Covenantal leaders exemplify their values and inspire by their integrity in modeling what they believe. Their moral covenant is to honor commitments and keep promises—including implied promises associated with organizational values. Wise leaders recognize the need to check-in with team members about how they perceive those implied obligations—critical elements of the psychological contract that are often neglected.
- Leaders Constantly Teach.
By teaching others constantly, covenantal leaders communicate: I recognize that I must help you by providing you with the best possible information and training. I want you to succeed. Here is how you can improve. Help me to help you!
Covenantal leaders create learning organizations. They recognize that the improvement process requires them to show others how to succeed. They understand that the key to excellent performance is in understanding how to improve, and that team members expect to be provided with the feedback and coaching so essential to personal growth.
- Leaders Pursue Truth.
In pursuing truth, covenantal leaders declare: I don’t know everything and we must constantly be learning and improving together. We can only succeed together if we constantly are open to learning. Constantly learning enables us to survive in an incredibly competitive global economy.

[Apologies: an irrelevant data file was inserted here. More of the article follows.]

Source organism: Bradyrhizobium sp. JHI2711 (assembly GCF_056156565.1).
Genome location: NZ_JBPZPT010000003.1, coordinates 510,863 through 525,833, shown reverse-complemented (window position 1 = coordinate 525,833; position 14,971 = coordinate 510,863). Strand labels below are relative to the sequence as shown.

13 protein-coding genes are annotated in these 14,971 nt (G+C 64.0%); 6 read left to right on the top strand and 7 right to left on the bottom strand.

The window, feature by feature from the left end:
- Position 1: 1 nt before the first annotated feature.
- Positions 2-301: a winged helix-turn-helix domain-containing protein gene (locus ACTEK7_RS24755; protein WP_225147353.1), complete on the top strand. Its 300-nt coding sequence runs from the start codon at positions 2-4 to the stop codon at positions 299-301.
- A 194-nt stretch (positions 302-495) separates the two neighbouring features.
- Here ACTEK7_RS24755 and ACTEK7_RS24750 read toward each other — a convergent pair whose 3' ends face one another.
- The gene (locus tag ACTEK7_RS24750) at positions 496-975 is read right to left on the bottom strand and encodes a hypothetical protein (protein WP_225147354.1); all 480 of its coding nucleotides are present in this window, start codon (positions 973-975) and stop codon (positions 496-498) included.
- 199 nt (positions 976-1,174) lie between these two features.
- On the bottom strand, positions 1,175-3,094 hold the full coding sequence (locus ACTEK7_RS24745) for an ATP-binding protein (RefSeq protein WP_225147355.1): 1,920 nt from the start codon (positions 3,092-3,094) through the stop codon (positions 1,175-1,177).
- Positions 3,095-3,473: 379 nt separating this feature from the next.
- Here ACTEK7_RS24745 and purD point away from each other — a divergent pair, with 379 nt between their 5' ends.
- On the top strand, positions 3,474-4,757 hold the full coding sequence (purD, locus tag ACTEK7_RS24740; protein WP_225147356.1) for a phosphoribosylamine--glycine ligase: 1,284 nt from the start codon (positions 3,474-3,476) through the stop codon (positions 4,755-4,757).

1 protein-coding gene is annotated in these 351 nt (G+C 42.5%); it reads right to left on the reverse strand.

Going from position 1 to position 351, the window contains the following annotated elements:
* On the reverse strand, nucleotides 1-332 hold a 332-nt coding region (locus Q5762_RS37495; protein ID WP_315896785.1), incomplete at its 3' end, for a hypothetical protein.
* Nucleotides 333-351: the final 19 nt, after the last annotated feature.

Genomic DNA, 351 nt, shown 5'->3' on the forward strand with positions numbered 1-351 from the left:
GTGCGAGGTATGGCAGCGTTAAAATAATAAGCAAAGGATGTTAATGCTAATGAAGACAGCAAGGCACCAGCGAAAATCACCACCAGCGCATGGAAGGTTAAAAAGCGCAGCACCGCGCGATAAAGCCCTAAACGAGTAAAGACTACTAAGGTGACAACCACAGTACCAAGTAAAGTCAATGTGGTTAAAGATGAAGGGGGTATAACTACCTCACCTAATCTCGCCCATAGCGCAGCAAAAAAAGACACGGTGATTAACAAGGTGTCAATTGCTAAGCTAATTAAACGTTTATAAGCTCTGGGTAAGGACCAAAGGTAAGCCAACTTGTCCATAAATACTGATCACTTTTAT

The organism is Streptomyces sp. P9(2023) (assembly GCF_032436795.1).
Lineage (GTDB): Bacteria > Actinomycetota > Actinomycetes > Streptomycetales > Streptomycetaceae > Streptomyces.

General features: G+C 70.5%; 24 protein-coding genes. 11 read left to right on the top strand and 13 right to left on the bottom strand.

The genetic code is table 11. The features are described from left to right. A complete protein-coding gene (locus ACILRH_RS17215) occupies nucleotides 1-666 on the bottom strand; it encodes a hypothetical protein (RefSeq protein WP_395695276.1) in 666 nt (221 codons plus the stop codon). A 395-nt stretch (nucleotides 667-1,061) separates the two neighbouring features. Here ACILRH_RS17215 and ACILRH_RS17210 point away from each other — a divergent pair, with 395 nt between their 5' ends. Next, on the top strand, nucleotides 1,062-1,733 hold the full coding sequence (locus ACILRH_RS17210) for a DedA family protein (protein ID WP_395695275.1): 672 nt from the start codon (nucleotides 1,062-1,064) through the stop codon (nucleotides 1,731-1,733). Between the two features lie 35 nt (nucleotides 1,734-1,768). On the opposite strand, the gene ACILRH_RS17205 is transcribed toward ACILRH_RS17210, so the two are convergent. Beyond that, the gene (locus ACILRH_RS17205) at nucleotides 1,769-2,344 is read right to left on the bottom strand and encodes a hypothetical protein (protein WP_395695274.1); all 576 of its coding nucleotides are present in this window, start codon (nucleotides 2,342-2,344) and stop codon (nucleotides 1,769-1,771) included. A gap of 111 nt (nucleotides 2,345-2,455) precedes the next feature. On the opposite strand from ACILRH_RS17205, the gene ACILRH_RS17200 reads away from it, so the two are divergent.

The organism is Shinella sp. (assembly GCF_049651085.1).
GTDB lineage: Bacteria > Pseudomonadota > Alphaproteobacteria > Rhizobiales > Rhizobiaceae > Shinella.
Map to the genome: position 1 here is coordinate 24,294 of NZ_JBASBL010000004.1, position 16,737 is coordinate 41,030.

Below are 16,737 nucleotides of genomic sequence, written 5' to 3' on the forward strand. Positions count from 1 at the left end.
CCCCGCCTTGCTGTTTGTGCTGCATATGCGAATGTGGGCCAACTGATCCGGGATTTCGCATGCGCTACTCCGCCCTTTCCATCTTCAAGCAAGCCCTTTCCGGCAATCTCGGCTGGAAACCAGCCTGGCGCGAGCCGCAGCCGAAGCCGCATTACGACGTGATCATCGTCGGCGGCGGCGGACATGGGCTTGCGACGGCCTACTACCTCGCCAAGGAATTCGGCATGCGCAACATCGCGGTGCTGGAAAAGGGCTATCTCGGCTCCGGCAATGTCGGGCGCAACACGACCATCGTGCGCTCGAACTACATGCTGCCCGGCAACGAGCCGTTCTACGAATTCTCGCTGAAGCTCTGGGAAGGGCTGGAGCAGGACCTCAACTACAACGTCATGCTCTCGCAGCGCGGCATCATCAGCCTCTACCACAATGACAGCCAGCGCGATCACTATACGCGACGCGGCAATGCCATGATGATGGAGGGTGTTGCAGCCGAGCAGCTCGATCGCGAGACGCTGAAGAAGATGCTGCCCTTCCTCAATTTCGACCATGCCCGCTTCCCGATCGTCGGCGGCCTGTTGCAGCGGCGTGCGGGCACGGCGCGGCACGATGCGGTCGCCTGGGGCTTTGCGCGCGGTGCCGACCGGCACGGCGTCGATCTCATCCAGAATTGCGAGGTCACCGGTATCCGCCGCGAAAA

Covenantal leaders recognize that they must constantly seek to understand the truth by being evidence-based—striving to improve their own understanding and encouraging others to constantly innovate, improve, and seek for truth. Covenantal leaders understand that they are truth dependent and that they must be honest and share truth with their employees. Those with whom they work are viewed as valuable contributors to organization-wide learning and innovation. Covenantal leaders recognize their obligation to create the long-term wealth available only when organizations constantly strive to keep pace in a knowledge-, wisdom-, and information-based economy.
- Leaders empower others.
To honor their empowerment obligations, covenantal leaders communicate: I am committed to your success and I demonstrate that commitment by understanding your needs, providing you with necessary resources, and being available if you need help along the way.
Covenantal leaders recognize that asking others to achieve results must be balanced with providing the resources and the authority to accomplish those outcomes. Empowerment is an ethical obligation enabling others to succeed, understanding the obstacles they need to overcome, and giving them the power to accomplish duties for which they are responsible. Covenantal leaders know that empowerment means supporting team members in all aspects of their responsibilities.
By understanding the five roles of covenantal leadership and by clearly articulating the commitment to employees’ best interests implicit in those five roles, covenantal leaders have the ability to create organizational cultures and interpersonal relationships that generate the extra-mile commitment, innovative contributions, and high productivity so necessary for successful organizations.